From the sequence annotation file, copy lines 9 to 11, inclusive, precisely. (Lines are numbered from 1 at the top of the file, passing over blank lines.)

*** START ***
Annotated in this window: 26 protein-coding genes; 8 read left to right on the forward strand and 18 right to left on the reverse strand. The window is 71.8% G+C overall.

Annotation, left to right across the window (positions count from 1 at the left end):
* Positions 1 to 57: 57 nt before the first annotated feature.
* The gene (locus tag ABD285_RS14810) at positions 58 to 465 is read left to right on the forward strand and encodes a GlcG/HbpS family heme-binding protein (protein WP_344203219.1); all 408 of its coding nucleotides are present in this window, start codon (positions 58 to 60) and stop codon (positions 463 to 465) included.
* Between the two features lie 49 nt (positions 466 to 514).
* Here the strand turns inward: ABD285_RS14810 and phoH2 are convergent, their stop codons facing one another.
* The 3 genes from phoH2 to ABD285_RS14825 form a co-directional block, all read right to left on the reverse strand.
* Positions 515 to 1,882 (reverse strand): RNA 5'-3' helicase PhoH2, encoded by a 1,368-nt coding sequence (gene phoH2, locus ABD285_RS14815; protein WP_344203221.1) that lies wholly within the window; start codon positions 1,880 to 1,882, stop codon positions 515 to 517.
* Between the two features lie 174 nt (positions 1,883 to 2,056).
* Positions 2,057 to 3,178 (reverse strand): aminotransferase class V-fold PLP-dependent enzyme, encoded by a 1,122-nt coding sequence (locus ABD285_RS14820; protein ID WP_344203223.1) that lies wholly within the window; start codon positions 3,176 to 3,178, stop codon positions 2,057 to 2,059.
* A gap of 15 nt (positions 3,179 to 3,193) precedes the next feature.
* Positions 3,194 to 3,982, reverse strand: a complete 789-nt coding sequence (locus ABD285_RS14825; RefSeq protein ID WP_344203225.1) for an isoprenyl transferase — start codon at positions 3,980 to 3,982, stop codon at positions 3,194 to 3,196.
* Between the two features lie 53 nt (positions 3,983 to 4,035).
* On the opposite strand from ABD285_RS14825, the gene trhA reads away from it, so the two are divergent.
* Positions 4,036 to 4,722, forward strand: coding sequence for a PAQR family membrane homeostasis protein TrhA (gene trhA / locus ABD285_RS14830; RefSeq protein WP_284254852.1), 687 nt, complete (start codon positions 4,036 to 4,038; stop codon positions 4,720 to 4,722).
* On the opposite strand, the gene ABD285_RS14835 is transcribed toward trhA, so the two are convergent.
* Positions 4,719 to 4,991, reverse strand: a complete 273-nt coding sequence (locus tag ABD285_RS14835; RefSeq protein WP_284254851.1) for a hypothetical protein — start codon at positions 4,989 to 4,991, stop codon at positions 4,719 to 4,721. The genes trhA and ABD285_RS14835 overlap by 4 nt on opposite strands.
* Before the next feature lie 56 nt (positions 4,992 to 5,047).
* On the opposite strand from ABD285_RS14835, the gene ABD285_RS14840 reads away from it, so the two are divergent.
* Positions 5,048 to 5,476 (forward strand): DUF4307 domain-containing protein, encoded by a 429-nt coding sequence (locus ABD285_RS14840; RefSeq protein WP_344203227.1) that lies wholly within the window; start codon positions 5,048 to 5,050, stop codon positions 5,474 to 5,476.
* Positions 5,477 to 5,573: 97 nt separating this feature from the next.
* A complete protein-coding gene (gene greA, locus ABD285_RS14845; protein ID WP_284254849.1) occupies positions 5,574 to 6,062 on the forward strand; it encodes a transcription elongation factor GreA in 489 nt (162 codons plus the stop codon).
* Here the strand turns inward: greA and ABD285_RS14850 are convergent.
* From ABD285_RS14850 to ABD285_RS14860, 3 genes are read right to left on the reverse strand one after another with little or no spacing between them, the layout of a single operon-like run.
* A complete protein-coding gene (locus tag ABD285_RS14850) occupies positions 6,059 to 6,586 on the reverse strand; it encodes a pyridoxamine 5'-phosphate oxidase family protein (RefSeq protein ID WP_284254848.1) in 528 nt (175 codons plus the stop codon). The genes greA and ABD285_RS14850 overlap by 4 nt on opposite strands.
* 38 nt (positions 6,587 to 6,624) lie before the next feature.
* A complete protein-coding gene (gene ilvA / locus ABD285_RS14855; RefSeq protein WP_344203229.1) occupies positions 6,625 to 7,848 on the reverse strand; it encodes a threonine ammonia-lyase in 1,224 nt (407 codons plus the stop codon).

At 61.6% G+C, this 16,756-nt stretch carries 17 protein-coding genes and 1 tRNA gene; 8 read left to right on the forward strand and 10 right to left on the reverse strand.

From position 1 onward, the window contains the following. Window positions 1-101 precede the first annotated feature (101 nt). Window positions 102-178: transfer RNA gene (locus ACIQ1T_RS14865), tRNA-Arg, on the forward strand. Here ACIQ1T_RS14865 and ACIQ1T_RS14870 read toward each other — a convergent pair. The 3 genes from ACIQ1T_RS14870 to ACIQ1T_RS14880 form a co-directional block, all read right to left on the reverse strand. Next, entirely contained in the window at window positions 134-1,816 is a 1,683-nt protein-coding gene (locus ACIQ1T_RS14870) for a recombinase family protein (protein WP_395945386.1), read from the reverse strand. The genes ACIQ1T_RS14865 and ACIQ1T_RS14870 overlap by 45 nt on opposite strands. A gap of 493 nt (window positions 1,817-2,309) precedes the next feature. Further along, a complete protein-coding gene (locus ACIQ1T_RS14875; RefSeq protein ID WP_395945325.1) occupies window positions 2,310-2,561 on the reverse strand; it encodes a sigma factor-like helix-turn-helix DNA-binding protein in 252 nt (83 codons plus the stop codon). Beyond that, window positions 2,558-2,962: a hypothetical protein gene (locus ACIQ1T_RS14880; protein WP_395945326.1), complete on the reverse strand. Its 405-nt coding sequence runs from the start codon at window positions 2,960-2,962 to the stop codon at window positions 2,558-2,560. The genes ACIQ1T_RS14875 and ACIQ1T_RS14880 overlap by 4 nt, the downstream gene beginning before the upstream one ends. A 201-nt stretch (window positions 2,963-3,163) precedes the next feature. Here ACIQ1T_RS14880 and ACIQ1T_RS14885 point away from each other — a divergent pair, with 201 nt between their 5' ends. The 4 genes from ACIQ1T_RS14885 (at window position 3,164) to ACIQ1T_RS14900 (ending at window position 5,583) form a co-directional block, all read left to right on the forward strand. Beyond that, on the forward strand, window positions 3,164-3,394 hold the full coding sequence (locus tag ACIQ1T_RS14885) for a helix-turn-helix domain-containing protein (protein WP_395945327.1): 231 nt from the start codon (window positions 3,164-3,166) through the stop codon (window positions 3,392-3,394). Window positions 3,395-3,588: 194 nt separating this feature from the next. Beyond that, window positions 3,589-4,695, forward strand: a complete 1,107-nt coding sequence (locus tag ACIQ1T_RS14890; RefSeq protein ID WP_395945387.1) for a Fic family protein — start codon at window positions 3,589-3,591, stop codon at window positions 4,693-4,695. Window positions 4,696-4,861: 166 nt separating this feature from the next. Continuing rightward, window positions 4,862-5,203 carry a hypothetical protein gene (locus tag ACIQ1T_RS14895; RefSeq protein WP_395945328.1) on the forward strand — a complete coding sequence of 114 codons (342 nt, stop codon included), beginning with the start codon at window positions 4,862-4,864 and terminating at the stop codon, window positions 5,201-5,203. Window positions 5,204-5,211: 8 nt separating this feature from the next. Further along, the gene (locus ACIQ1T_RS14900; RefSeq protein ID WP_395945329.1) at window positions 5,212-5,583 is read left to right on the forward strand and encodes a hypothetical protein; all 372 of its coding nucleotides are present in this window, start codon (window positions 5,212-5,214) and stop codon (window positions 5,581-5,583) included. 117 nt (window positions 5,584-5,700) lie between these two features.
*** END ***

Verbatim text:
* Between the two features lie 174 nt (positions 1,883 to 2,056).
* Positions 2,057 to 3,178 (reverse strand): aminotransferase class V-fold PLP-dependent enzyme, encoded by a 1,122-nt coding sequence (locus ABD285_RS14820; protein ID WP_344203223.1) that lies wholly within the window; start codon positions 3,176 to 3,178, stop codon positions 2,057 to 2,059.
* A gap of 15 nt (positions 3,179 to 3,193) precedes the next feature.